The issues surrounding homeschooling and public school programs, whether academic or extracurricular, are not new, and over the years a lot has been published on this issue. A search of the archives on this blog alone has 12 pages of posts on homeschooling and sports, dating back to April 2005.
The concern about the risks of involvement with public school programs is well documented.
One Problem… And One Possible Solution
Hanging On To What Makes Homeschooling Distinctive
The issue of homeschooling and sports is not going away, and now a new generation is wrestling with the questions and concerns.
Homeschool students belong in school sports
Rebecca Wright, The Jackson Sun, July 26th, 2009
Having been homeschooled myself for nine years in the state of Florida, which allows equal access to public school amenities for homeschooled students, I had the ability to participate in numerous public school extracurricular activities. This was very beneficial for me and many of my homeschooled peers. Participating in public school activities also gave me the rare opportunity to intermingle with and learn from my public school peers, one of whom I married.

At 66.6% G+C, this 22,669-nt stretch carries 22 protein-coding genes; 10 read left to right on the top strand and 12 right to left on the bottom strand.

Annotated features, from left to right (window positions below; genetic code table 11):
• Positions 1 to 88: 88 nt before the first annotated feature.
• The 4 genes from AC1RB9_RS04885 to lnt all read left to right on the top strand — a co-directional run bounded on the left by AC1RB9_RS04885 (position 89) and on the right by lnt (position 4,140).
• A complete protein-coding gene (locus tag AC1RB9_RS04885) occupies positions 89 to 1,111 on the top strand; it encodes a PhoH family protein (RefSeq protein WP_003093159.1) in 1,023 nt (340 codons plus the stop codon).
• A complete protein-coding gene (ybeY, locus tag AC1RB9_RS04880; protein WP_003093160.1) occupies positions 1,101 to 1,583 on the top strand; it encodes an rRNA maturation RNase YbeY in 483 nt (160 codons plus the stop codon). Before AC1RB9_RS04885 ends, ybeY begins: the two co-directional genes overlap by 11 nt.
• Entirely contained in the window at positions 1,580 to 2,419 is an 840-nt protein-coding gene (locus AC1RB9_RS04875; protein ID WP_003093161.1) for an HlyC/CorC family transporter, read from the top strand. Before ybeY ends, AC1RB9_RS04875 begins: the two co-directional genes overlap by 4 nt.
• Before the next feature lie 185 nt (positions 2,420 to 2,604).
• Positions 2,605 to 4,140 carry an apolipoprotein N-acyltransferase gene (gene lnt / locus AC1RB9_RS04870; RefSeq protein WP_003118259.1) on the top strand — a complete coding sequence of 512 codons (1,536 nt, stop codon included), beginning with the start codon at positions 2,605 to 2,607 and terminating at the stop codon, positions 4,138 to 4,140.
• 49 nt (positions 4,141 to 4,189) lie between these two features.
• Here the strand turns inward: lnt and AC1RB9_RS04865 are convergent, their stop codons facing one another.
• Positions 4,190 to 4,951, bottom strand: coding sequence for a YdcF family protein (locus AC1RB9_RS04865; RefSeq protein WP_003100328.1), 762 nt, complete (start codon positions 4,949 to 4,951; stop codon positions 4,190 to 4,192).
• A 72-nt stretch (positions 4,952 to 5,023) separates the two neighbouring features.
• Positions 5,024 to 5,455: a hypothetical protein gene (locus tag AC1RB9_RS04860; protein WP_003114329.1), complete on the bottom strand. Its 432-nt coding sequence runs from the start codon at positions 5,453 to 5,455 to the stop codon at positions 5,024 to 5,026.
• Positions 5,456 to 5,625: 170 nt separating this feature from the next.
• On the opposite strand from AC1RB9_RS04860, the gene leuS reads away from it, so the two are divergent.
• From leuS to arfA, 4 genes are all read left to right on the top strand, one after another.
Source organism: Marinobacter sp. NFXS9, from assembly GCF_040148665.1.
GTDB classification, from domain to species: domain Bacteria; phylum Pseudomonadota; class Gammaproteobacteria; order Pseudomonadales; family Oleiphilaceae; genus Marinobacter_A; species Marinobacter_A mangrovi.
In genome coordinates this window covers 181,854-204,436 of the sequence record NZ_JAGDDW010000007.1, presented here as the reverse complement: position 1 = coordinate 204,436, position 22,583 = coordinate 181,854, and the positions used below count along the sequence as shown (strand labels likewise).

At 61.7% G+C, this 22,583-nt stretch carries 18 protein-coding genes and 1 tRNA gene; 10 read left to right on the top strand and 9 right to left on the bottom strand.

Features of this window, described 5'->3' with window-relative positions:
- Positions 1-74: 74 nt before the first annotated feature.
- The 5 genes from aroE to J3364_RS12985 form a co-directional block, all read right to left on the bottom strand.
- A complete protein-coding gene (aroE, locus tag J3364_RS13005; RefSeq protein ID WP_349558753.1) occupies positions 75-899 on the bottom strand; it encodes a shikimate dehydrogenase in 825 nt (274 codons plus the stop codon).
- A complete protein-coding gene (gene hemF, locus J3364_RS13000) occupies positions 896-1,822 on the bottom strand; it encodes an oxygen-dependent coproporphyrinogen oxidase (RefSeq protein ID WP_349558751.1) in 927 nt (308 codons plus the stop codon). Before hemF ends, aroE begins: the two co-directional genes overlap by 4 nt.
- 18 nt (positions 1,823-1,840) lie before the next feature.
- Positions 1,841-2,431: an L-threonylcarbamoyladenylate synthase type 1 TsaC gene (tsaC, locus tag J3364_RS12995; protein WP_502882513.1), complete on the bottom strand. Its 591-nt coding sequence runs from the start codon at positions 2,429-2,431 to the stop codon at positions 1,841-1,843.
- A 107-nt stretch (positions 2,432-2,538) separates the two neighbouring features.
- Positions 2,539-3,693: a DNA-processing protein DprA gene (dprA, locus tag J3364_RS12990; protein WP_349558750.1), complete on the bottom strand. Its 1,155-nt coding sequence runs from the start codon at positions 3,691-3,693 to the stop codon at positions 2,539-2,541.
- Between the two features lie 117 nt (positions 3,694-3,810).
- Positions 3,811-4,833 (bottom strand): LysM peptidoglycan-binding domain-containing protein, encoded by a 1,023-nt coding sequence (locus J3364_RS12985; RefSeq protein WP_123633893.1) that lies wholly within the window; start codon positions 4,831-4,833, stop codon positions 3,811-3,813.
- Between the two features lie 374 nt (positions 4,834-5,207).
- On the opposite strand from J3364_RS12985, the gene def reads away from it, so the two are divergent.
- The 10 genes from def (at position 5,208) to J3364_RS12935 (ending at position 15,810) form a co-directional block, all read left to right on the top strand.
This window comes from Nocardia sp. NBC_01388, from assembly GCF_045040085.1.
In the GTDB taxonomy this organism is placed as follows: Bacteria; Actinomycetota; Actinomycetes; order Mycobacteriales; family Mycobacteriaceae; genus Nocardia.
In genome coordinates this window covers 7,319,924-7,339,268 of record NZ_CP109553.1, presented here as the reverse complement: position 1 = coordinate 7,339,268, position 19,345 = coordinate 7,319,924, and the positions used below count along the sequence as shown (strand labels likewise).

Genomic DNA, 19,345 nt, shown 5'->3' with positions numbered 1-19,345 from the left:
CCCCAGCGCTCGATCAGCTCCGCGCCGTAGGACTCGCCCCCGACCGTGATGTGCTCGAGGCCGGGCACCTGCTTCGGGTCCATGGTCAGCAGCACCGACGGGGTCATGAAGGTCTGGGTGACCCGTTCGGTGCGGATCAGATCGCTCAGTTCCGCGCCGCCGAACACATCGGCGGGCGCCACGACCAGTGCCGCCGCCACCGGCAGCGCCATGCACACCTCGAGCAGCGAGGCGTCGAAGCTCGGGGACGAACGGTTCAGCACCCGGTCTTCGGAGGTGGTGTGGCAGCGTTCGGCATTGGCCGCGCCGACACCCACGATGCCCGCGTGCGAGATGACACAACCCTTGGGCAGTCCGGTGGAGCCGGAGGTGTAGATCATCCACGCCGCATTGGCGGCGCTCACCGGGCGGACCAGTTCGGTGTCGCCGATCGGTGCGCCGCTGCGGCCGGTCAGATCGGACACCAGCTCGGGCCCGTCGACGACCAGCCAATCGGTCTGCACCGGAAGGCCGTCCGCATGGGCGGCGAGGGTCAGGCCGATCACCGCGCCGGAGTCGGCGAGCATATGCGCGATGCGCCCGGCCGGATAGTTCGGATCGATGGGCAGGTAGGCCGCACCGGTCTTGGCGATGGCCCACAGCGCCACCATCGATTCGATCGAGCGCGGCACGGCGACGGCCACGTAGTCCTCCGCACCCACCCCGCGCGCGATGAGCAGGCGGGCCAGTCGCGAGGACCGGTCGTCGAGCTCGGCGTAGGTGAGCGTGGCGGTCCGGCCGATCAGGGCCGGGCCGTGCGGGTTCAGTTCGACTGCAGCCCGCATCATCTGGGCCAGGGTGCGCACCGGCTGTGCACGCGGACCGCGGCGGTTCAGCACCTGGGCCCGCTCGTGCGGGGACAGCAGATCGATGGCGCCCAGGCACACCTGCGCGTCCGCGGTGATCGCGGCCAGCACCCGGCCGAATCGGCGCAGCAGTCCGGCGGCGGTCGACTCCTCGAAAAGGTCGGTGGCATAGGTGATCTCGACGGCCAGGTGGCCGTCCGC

With the number of homeschooling families on the rise, we as a state should not send the message that we (dare I use the word) discriminate against families whose only “fault” is that they exercised their right to choose their child’s education.
As Will Shaw of the VHEA stated in 1997: We recognize that some parents would want to have access. There are risks, and if legislators are going to continue to respond to their constituents, then the role of this state organization is to make sure that what happens represents the least risk to the most people. Nonetheless, our preference is for a local arrangement between the homeschooler and their school district. In this state anyway, that is achievable.
As the pressures for conformity in educational standards increase, holding onto homeschooling freedoms will not be easy.